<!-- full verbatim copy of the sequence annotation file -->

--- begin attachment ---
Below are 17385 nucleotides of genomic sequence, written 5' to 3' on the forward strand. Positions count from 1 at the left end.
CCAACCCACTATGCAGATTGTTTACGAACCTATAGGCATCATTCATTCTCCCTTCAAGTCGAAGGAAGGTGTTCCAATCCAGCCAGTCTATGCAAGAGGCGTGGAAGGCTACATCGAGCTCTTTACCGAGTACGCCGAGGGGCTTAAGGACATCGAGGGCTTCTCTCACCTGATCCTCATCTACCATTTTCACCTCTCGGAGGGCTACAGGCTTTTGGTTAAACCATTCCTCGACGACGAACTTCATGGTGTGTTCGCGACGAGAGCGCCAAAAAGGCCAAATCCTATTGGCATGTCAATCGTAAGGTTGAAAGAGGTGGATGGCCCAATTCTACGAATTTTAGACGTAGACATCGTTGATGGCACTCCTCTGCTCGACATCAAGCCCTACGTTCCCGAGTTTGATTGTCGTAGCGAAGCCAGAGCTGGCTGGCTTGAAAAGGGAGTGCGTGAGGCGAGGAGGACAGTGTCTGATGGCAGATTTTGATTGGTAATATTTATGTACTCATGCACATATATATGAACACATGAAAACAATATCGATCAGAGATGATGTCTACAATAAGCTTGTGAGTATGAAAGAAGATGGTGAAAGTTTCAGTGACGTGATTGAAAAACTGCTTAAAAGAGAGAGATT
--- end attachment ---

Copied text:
Below are 17385 nucleotides of genomic sequence, written 5' to 3' on the forward strand. Positions count from 1 at the left end.
CCAACCCACTATGCAGATTGTTTACGAACCTATAGGCATCATTCATTCTCCCTTCAAGTCGAAGGAAGGTGTTCCAATCCAGCCAGTCTATGCAAGAGGCGTGGAAGGCTACATCGAGCTCTTTACCGAGTACGCCGAGGGGCTTAAGGACATCGAGGGCTTCTCTCACCTGATCCTCATCTACCATTTTCACCTCTCGGAGGGCTACAGGCTTTTGGTTAAACCATTCCTCGACGACGAACTTCATGGTGTGTTCGCGACGAGAGCGCCAAAAAGGCCAAATCCTATTGGCATGTCAATCGTAAGGTTGAAAGAGGTGGATGGCCCAATTCTACGAATTTTAGACGTAGACATCGTTGATGGCACTCCTCTGCTCGACATCAAGCCCTACGTTCCCGAGTTTGATTGTCGTAGCGAAGCCAGAGCTGGCTGGCTTGAAAAGGGAGTGCGTGAGGCGAGGAGGACAGTGTCTGATGGCAGATTTTGATTGGTAATATTTATGTACTCATGCACATATATATGAACACATGAAAACAATATCGATCAGAGATGATGTCTACAATAAGCTTGTGAGTATGAAAGAAGATGGTGAAAGTTTCAGTGACGTGATTGAAAAACTGCTTAAAAGAGAGAGATT